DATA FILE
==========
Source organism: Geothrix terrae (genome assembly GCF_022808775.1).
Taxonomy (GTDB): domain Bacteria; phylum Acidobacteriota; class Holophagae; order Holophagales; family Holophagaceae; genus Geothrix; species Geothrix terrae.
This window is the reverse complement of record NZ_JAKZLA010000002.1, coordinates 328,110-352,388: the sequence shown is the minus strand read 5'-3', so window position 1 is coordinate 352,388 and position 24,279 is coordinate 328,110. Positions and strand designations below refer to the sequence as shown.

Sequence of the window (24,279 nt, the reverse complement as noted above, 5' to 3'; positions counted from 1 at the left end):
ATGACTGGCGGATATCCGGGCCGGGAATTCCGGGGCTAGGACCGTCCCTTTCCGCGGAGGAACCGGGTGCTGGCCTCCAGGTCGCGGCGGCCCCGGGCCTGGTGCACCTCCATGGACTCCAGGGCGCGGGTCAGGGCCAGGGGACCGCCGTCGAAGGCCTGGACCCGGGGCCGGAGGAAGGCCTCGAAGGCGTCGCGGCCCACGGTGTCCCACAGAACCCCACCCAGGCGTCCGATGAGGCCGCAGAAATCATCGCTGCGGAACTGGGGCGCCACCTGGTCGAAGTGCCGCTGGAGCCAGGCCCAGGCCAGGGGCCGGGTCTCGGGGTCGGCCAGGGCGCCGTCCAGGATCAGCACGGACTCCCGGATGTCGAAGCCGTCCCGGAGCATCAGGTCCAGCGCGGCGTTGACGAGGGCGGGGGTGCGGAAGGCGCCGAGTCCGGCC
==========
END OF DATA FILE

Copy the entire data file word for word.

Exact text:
Source organism: Geothrix terrae (genome assembly GCF_022808775.1).
Taxonomy (GTDB): domain Bacteria; phylum Acidobacteriota; class Holophagae; order Holophagales; family Holophagaceae; genus Geothrix; species Geothrix terrae.
This window is the reverse complement of record NZ_JAKZLA010000002.1, coordinates 328,110-352,388: the sequence shown is the minus strand read 5'-3', so window position 1 is coordinate 352,388 and position 24,279 is coordinate 328,110. Positions and strand designations below refer to the sequence as shown.

Sequence of the window (24,279 nt, the reverse complement as noted above, 5' to 3'; positions counted from 1 at the left end):
ATGACTGGCGGATATCCGGGCCGGGAATTCCGGGGCTAGGACCGTCCCTTTCCGCGGAGGAACCGGGTGCTGGCCTCCAGGTCGCGGCGGCCCCGGGCCTGGTGCACCTCCATGGACTCCAGGGCGCGGGTCAGGGCCAGGGGACCGCCGTCGAAGGCCTGGACCCGGGGCCGGAGGAAGGCCTCGAAGGCGTCGCGGCCCACGGTGTCCCACAGAACCCCACCCAGGCGTCCGATGAGGCCGCAGAAATCATCGCTGCGGAACTGGGGCGCCACCTGGTCGAAGTGCCGCTGGAGCCAGGCCCAGGCCAGGGGCCGGGTCTCGGGGTCGGCCAGGGCGCCGTCCAGGATCAGCACGGACTCCCGGATGTCGAAGCCGTCCCGGAGCATCAGGTCCAGCGCGGCGTTGACGAGGGCGGGGGTGCGGAAGGCGCCGAGTCCGGCC